Investigating the Impact of Knowledge Management Factors on New Product Development Performance

Investigating the Impact of Knowledge Management Factors on New Product Development Performance

Belbaly Nassim (GSCM–Montpellier Business School, France)
DOI: 10.4018/978-1-60960-555-1.ch014
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Knowledge is recognized as an important weapon for new product development (NPD) performance, and many firms are beginning to manage the knowledge detained by their new product development processes. Researchers have investigated knowledge management factors such as enablers, creation processes, and performance. However, very few studies have explored the relationship between these factors in the context of new product development (NPD). To fill this gap, this article develops a research model which applies the knowledge management factors to the NPD context. The model includes five enablers: collaboration, trust, learning, team leadership characteristics, and t-shaped skills with an emphasis on the knowledge creation processes such as socialization, externalization, combination, and internalization. The results confirm the strong support of the research model and the impact of the independent variables (knowledge management enablers) on the dependent variables (knowledge creation and NPD performance). In light of these findings, the implications for both theory and practice are discussed.
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Conceptual Framework

Studies have emphasized three factors for managing knowledge: enablers, processes, and NPD performance (see Figure 1) (Beckman, 1999; Belbaly & Benbya, 2006; Demarest, 1997; O’Dell & Grayson, 1999). Knowledge management enablers are organizational mechanisms for fostering knowledge consistently (Ichijo, Krogh, & Nonaka, 1998) and provide the infrastructure necessary for the organization to increase its efficiency of knowledge processes (Sarvary, 1999). Knowledge management enablers can stimulate knowledge creation, protect knowledge, and facilitate the sharing of knowledge in an organization (Stonehouse & Pemberton, 1999). Knowledge processes can be thought of as a structured coordination for managing knowledge effectively (Gold et al., 2001), including activities such as creation, sharing, storage, and usage (Alavi & Leidner, 2001; Beckman, 1999). Finally, NPD performance may be defined as the degree to which companies achieve their business objectives (Davenport, 1999). The relationship among these three factors can be found in the input-output process model by Hackerman and Morris (1978) and explained in the knowledge-chain model (Holsapple and Singh, 2001). In this article, we have used these two models assuming that the input Knowledge management factors affect the output NPD performance through certain kinds of interaction processes; this means that the knowledge management enablers affect NPD performance throughout the knowledge creation process (Lee & Choi, 2003).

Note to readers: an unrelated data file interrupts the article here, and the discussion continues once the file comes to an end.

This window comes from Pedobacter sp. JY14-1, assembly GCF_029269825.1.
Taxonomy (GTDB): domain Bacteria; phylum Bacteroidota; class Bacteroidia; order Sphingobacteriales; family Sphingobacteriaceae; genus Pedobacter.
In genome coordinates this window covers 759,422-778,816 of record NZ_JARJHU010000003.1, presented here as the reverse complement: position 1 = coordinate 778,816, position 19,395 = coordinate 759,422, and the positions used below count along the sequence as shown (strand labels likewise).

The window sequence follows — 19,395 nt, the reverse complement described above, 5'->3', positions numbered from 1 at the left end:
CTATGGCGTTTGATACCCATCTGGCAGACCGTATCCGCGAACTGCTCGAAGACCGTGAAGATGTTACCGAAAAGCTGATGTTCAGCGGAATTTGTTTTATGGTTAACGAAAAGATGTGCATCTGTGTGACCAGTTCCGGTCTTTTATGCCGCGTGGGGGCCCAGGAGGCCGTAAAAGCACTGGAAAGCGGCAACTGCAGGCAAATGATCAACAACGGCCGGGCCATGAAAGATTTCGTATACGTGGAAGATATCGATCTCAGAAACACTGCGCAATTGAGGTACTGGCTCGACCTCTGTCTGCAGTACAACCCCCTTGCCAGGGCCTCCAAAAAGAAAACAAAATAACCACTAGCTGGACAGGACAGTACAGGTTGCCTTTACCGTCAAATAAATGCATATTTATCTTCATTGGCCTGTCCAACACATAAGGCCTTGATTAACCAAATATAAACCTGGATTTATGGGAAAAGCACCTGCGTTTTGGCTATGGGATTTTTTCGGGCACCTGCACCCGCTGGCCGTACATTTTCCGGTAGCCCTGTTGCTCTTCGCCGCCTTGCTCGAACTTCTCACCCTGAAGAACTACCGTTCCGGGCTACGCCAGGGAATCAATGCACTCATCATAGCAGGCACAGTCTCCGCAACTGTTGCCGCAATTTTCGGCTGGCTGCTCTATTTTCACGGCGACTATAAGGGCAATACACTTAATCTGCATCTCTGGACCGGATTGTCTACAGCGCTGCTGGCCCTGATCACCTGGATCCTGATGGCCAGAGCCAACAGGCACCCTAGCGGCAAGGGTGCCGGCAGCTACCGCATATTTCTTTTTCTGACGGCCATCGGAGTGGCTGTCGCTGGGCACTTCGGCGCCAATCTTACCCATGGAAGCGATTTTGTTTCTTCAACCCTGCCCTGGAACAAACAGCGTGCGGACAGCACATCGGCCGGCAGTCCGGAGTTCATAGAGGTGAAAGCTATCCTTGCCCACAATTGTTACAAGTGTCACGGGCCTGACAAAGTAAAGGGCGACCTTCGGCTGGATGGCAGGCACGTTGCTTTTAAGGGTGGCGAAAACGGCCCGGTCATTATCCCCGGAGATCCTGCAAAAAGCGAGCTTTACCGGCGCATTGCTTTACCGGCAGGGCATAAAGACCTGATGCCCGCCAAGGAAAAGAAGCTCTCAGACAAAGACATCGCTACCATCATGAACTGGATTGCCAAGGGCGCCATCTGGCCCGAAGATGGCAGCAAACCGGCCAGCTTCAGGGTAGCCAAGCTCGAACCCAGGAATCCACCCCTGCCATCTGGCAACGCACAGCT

Figure 1.

Research framework for studying knowledge management factors


The two sets of knowledge management enablers dealt with in this article are organizational culture, and people (Chase, 1997; Davenport et al., 1998; Graham & Pizzo, 1996; Long, 1997; O’Dell & Grayson, 1999). Organizational culture is a key element of managing organizational change and renewal and remains the most important and most thoroughly studied factor for successful knowledge management (Davenport et al., 1998). Organizational culture acts as an influencing factor of the knowledge creation process (Quinn, Anderson, & Finkelstein, 1996). In reality, culture defines not only what knowledge is valued, but also what knowledge must be kept inside the organization for sustaining NPD performance. A culture of collaboration, trust and learning is required to encourage the application and development of knowledge within the NPD process of an organization (Krogh, 1998; Miller 1996), and as a consequence to enhance the NPD performance.

The second knowledge management enabler is at the heart of organizational knowledge creation (Choi & Lee, 2003; Holsapple et al., 2001); this is because it’s people who create and share knowledge. Therefore, managing people who are willing to create and share knowledge is important (O’Dell & Grayson, 1999). In a NPD context, the people within an organization may encourage knowledge creation (Choi & Lee, 2003; Holsapple et al., 2001). Our study includes two key structural enablers that influence the knowledge creation process for the people: team leader characteristics and T-shaped skills (Leonard-Barton, 1995; Muczyk & Reimann, 1987).

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